The wood pergola is constructed with standard milled, pressure treated lumber. After a season of aging, it can be stained to add more character. The pergola defines the outdoor fireplace room. Outdoor LED lighting in the pergola can provide landscape lighting for evening entertainment. The price of the pergola was about $7,500 with some custom details. Pergola by Lehigh Valley landscape company

The paver patio is a is constructed with Techo-bloc pavers. The seat wall allowed the patio to be cut into the hillside. The wall is made with Techo-bloc wall stone. Boulder steps lead to the patio. The price for the patio and walls was approximately $8,500. The paver patio was provided by Lehigh Valley landscape company.

The landscape plantings were designed by Garden Design Inc. Evergreen privacy shrubs are placed at the perimeter. Flowering perennials decorate the top of the wall. Flowering shrubs include hydrangea and knockout roses. The landscape package cost approximately $3,500.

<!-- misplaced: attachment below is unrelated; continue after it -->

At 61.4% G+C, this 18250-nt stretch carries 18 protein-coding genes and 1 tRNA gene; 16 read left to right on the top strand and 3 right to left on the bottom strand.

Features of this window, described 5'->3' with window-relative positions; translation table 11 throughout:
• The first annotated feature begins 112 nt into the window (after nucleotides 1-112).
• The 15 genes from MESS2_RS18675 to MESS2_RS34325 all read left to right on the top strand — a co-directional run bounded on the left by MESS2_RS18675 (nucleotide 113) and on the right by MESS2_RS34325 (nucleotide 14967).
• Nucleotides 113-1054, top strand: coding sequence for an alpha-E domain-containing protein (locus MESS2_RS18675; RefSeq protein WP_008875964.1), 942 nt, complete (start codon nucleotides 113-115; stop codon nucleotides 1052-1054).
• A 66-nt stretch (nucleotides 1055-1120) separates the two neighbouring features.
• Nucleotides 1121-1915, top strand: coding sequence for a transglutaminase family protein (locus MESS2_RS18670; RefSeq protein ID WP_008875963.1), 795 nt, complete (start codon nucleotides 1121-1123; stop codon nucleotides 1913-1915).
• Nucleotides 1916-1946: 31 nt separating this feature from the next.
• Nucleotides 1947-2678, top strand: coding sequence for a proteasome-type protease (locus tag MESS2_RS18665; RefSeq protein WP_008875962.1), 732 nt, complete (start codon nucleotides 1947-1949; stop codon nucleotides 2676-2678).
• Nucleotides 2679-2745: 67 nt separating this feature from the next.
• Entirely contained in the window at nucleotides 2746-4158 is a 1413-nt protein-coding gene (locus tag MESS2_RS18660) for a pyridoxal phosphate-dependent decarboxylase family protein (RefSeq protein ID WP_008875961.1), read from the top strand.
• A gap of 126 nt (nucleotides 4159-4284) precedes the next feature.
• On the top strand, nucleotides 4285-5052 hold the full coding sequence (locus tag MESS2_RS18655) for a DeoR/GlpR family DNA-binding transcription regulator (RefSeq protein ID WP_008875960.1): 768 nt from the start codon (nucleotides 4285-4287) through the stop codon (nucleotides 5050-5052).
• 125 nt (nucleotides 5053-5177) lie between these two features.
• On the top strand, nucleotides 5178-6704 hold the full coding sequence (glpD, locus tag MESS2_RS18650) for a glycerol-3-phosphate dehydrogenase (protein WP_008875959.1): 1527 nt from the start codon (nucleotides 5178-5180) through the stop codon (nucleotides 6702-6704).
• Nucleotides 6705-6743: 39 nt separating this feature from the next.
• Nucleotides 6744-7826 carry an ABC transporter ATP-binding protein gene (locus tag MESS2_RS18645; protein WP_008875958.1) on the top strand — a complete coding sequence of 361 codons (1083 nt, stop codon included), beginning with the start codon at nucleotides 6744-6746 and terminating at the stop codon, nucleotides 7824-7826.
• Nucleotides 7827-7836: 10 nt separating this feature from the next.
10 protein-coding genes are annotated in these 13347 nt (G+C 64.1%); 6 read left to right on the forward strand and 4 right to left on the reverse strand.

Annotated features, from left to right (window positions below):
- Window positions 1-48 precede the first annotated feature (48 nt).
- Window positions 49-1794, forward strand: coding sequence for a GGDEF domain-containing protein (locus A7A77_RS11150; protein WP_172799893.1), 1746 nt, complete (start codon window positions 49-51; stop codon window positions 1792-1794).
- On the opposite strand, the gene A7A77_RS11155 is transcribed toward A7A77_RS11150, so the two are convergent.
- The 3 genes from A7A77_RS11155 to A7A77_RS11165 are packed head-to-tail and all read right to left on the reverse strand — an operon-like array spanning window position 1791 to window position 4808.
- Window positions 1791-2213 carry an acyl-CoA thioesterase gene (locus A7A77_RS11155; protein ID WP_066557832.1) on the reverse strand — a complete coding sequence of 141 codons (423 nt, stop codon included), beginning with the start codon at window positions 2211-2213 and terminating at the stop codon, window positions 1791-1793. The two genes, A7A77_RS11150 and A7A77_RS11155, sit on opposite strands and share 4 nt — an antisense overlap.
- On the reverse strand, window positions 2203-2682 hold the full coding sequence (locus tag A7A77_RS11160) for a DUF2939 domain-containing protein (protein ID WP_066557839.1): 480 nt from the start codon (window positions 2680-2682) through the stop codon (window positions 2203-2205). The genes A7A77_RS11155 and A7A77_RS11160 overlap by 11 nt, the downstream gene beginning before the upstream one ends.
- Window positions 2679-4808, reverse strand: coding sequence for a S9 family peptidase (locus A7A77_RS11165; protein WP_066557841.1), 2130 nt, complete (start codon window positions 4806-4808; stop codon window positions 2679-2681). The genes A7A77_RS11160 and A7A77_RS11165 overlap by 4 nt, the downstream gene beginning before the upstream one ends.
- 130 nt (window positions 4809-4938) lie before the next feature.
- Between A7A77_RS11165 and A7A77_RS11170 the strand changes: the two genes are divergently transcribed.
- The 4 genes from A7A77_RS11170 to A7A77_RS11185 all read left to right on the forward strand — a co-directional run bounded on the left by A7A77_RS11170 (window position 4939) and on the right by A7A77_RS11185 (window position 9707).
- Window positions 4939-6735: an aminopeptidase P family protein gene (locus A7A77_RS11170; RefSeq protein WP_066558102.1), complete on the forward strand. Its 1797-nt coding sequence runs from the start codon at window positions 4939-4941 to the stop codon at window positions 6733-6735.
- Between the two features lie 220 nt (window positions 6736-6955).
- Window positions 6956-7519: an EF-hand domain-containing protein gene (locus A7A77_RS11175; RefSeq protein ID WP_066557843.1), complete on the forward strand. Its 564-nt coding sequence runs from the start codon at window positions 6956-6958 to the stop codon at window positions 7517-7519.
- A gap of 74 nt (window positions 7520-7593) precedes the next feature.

This ouotdoor firepalce, paver patio, pergola and landscape project cost a total of around $30,000. It was constructed by Lehigh Valley landscape companies. Follow link below for a YouTube video of the outdoor living spaces.

 

A completed landscaping project in Allentown, PA

This video is a landscape design and landscape construction project completed by Garden Design in Allentown, PA. The landscaping included a brick patio, stone steps and landscape plantings. This is an existing landscape that was renovated. The project also included a custom cedar wood fence.

This landscaping design was based on a client wanting a diverse range of plantings to create a lush landscape garden. There were some existing plants in the projects area that we re-used. The Japanese maple stayed in place by the side patio. We transplanted the perennials including hosta, ghost fern, and daylily to name a few.